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6 - The Mobility Game in Singapore: Poverty, Welfare, Opportunity, and Success in a Capitalist Economy

from Part II - Who are the Poor?

Published online by Cambridge University Press:  21 October 2015

Tan Ern Ser
Affiliation:
National University of Singapore (NUS), Singapore
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Summary

By now, most studies on social mobility have consistently demonstrated that family background matters (Chen 1973; Quah et al. 1991). What fathers do for a living has a strong influence on how their children perform in school and eventually in the labour market. There are obviously a host of other contributory factors which can enhance one's mobility chances; however, they all boil down to the fact that a person's access to economic, social, and cultural capital has a significant impact on his or her future career and life trajectory.

My own study (Tan 2004), as well as that of Chen (1973) and Quah et al. (1991) before me, also suggest that despite official policy aimed at equalizing opportunities in Singapore, family background continues to have a strong influence on educational and occupational attainment among Singaporeans. Indeed, Ko (1991, p. 224) found that “about one fifth of the variance in education may be explained by the three background variables (father's education, father's occupation, and mother's education)”. This is hardly surprising, given that for practical reasons the provision of opportunities tends to focus primarily on economic capital, rather than social and cultural capital. In other words, even if economic capital could be equalized, it is unlikely that one could prevent the advantages associated with social networks, such as kinship and friendship ties, and access to knowledge and information from boosting the mobility chances of offspring of well-connected, welleducated parents.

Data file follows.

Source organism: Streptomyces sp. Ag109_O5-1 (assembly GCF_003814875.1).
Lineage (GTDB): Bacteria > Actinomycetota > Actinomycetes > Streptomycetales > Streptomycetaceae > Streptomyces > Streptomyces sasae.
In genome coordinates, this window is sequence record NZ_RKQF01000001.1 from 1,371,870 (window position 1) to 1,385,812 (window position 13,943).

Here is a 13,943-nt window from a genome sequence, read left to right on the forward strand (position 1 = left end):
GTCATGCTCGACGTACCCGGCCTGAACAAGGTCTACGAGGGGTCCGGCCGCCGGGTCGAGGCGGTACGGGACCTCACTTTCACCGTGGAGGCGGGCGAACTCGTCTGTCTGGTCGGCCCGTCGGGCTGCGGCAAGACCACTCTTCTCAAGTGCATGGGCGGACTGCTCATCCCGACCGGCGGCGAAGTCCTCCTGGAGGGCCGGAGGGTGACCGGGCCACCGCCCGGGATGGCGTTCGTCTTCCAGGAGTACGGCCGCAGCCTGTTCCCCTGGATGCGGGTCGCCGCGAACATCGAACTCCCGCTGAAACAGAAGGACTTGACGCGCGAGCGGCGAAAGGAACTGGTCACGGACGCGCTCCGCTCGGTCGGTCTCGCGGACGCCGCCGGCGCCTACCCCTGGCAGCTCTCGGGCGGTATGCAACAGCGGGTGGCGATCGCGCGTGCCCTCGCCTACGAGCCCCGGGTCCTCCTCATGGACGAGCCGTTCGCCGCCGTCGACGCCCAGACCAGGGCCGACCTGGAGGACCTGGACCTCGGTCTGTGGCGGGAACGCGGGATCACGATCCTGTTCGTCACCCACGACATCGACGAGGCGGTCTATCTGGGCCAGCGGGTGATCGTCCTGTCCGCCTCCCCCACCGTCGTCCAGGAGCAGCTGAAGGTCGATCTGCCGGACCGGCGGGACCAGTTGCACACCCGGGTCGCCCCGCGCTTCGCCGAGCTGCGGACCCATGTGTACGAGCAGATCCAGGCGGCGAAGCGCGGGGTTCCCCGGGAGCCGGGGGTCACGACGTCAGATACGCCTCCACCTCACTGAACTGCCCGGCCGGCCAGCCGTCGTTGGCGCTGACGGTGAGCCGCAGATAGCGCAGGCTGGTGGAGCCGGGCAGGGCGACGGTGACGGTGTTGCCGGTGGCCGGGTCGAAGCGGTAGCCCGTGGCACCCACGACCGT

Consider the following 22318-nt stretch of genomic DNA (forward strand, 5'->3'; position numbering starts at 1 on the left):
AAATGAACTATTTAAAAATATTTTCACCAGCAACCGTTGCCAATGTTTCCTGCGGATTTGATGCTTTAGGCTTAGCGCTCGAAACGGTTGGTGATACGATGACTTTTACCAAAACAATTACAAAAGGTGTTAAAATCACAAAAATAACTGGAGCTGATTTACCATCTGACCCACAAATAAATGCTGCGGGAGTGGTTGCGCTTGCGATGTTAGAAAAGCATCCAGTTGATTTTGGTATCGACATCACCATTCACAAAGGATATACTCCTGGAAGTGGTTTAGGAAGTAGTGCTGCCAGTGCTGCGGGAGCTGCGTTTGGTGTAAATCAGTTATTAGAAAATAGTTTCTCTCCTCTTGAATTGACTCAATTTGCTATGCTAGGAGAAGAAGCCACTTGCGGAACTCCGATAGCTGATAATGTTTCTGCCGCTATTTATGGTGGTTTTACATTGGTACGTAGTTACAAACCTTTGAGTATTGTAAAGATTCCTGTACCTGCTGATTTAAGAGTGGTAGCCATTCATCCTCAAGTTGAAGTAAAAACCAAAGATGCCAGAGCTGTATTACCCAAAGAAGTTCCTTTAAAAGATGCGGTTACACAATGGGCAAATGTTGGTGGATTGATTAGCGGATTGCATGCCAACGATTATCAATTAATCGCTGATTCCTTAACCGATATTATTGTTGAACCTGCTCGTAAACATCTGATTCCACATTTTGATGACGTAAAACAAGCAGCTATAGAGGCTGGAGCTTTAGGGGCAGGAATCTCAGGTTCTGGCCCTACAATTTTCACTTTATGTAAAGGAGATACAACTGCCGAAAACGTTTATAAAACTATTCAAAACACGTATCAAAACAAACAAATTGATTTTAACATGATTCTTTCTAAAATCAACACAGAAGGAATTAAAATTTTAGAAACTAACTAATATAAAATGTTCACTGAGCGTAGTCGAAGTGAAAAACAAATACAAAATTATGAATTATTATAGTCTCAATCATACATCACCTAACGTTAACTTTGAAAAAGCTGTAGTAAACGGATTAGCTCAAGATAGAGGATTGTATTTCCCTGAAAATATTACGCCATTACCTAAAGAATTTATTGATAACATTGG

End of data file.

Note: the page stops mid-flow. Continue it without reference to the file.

I am not suggesting that people without the appropriate credentials and merits, academic and otherwise, could climb up the social ladder simply by hanging on to the coattails of their parents, but that, all things being equal, social and cultural capital may well tip the balance in one's favour. Consequently, meritocracy is not compromised. However, there is one important exception to this principle. Because of the institution of private property inheritance, a key feature of capitalist society, one could become a business owner simply by being born into wealth, and paradoxically be in a position to hire and control people with credentials, but without the privilege of family wealth.

Using A Game Analogy

In this chapter I will not continue to prove ad nauseam that family background matters or that the policy and practice of equalizing opportunities, or even economic growth with job creation, has led to greater absolute mobility or even relative mobility.

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Publisher: ISEAS–Yusof Ishak Institute
Print publication year: 2011

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